#5

How long do you plan to keep the next after you sell Mini? If your answer is 2 or 3 years then a lease might make sense - IF you only drive 10,000 to 12,000 miles a year. Living in Texas usually means more miles per year.

I’m not sure you can buy a new car with $1,000 down and get a $300 a month payment. A used Corolla might be your best option.


#6

I should point out that if your Mini were leased you wouldn’t have the option of selling it. You’d be screwed. You’d have to live with it lemony flavor that it has. And you’d have to keep it fully repaired and maintained. Even if you’ve come to hate it. And when you turned it in at the end of the lease you’d have zero equity in it. Nothing. Not one thin dime. They’d take it away from you and you’d have not a dollar left. No vehicle, no dollar.

Leases are a losing proposition for individuals. Never ever lease.

See what you can negotiate against a trade in value and then see what you can negotiate for a loan rate that’s well within your budget. Then you’ll know what total price you can look into and what’s available from there. A “loan amortization” book from the local bookstore might help. It’ll tell you in chart form exactly what you can get from your local banks, based upon their auto loan rates from their websites, that’ll fit the monthly payment.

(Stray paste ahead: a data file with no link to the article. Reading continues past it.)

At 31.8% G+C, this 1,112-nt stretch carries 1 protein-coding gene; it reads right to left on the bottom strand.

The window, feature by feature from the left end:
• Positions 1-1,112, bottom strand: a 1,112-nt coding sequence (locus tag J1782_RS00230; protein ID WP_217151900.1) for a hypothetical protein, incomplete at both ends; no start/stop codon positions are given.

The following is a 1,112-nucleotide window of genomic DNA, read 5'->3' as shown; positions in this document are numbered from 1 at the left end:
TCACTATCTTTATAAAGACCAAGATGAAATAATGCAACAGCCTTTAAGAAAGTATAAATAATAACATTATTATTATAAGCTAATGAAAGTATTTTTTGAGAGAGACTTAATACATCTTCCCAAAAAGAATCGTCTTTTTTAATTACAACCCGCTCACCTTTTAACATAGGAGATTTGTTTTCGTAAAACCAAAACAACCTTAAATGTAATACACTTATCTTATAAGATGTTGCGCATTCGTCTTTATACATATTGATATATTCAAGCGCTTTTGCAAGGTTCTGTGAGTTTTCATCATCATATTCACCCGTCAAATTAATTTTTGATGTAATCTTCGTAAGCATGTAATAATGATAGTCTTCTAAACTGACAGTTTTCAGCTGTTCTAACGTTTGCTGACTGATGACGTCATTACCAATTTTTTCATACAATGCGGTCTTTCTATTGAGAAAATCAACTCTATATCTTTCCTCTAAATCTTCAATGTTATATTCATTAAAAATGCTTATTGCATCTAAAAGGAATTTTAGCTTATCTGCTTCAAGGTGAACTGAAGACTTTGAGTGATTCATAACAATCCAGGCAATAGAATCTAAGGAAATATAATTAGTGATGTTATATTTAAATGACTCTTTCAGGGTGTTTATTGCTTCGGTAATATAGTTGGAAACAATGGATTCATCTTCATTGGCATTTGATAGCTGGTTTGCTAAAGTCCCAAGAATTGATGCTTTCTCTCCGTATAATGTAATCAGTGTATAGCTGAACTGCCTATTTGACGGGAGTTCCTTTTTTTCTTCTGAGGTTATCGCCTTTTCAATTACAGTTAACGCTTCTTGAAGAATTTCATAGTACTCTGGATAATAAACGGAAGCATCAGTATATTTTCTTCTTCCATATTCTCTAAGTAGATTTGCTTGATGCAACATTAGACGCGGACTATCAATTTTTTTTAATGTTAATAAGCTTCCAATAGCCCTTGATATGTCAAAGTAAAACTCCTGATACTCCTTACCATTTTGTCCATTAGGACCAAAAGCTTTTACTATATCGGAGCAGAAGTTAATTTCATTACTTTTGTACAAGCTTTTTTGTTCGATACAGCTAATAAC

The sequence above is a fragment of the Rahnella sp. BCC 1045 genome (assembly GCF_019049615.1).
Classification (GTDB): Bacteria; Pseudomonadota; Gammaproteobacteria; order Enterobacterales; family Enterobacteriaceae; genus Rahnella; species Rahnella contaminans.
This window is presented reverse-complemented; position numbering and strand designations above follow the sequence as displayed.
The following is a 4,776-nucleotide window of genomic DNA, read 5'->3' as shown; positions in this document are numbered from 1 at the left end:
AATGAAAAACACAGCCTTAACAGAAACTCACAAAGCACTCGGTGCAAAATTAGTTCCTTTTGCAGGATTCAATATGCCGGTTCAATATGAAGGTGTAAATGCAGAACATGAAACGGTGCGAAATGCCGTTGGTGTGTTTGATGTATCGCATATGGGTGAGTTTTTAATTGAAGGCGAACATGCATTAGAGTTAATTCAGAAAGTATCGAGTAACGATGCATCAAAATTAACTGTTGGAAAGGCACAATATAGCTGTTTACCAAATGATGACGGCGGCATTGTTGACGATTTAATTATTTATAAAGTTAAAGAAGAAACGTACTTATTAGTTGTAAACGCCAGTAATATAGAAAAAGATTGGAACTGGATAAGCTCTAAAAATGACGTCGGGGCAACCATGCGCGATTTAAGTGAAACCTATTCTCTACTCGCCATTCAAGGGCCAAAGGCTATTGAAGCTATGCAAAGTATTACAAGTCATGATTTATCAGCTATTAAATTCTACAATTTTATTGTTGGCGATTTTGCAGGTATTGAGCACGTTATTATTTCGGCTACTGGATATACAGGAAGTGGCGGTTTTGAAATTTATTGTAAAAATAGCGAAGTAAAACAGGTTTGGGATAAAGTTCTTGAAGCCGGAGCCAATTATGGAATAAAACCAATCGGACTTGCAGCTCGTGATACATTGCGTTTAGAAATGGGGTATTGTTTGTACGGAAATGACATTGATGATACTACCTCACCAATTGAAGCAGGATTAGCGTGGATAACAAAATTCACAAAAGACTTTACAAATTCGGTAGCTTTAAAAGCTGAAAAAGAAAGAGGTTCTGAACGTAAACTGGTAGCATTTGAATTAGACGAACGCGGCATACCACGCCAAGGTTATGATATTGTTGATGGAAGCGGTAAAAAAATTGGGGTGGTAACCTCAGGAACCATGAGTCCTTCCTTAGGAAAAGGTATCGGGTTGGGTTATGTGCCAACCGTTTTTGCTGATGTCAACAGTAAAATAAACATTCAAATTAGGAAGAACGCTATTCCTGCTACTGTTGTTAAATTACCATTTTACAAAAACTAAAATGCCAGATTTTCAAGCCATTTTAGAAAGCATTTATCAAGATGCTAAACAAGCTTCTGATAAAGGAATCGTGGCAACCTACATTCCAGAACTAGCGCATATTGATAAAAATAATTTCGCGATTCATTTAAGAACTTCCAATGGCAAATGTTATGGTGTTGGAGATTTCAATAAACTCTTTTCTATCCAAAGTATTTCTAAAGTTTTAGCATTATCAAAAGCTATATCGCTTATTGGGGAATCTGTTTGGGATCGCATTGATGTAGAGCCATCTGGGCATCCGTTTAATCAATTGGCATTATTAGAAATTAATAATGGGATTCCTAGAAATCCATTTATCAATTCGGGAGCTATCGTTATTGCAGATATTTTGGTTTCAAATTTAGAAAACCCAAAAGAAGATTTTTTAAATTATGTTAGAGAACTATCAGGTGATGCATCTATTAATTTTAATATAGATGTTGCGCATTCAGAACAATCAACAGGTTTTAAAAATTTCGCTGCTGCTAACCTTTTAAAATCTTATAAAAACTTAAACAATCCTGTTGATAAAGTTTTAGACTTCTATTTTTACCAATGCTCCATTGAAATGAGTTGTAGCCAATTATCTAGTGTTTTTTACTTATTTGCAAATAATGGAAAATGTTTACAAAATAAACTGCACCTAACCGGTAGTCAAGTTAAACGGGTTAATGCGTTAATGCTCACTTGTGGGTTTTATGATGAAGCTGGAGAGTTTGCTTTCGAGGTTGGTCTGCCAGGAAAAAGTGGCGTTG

Then take your time and choose carefully. As you’ve learned, the monthly payment is only part of the cost of ownership.

Sincere best.


#7

Well, you aren’t going to get anywhere near the KBB on a trade so you are going to take maybe a $4000 hit on it. Better to take the hit and dig out of it though than to continue with a poor vehicle choice. I would not lease. In four years you’ll be back to zero and starting all over again. Plus it will be difficult to roll your payoff of the Mini into a lease.

My first choice would be new at zero to a couple percent interest with the buy out rolled into the deal. Then you’ll have 3-4 years to dig out of the deal with a good car and a good warranty. However, the choices you have mentioned are not the best and most reliable again. A new Honda, Toyota, Malibu even, Acura or something with a five year 50K warranty would serve you better right now.